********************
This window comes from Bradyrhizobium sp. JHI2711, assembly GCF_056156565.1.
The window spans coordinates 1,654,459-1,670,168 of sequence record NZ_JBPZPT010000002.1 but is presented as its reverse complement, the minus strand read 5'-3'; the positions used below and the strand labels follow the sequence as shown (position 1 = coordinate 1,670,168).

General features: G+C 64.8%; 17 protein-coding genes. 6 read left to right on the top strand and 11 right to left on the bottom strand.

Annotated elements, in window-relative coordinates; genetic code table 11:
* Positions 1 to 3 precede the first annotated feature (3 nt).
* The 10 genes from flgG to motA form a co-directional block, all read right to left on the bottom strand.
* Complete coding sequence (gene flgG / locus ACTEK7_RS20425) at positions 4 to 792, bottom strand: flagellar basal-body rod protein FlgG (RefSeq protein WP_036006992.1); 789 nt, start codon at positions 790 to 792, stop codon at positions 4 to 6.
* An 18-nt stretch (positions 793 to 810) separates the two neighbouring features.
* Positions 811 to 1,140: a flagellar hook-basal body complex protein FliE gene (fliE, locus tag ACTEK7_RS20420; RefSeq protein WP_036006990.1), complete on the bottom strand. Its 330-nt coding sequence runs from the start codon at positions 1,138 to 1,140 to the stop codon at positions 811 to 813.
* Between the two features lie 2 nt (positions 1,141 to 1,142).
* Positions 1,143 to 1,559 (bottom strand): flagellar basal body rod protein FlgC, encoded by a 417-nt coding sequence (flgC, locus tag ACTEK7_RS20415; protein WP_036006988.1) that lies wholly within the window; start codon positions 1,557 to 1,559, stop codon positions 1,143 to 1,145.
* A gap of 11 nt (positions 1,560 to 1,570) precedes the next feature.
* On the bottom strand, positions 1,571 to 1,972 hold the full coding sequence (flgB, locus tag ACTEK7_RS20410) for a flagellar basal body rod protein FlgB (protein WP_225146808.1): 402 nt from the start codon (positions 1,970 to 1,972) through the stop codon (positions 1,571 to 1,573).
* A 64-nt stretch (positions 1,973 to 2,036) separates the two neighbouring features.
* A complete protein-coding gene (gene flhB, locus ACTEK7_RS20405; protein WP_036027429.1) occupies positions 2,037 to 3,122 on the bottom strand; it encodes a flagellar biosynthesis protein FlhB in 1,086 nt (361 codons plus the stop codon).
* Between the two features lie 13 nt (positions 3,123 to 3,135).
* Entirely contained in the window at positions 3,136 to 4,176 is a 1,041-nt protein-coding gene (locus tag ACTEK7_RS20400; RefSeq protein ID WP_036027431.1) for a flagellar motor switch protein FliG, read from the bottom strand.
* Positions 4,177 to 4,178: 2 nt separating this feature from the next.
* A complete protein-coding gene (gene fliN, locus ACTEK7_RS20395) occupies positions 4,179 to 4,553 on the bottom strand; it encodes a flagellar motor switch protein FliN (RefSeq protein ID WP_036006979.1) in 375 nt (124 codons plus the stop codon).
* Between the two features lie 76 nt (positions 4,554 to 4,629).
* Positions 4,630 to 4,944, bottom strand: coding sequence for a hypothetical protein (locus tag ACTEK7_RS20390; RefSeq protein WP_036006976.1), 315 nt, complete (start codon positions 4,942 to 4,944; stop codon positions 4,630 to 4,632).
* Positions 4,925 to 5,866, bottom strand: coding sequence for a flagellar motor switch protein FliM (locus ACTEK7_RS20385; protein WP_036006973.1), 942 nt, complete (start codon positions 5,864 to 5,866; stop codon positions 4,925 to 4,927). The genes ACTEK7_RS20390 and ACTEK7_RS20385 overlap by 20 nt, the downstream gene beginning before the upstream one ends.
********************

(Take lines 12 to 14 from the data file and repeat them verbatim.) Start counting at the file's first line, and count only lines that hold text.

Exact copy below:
* A gap of 11 nt (positions 1,560 to 1,570) precedes the next feature.
* On the bottom strand, positions 1,571 to 1,972 hold the full coding sequence (flgB, locus tag ACTEK7_RS20410) for a flagellar basal body rod protein FlgB (protein WP_225146808.1): 402 nt from the start codon (positions 1,970 to 1,972) through the stop codon (positions 1,571 to 1,573).
* A 64-nt stretch (positions 1,973 to 2,036) separates the two neighbouring features.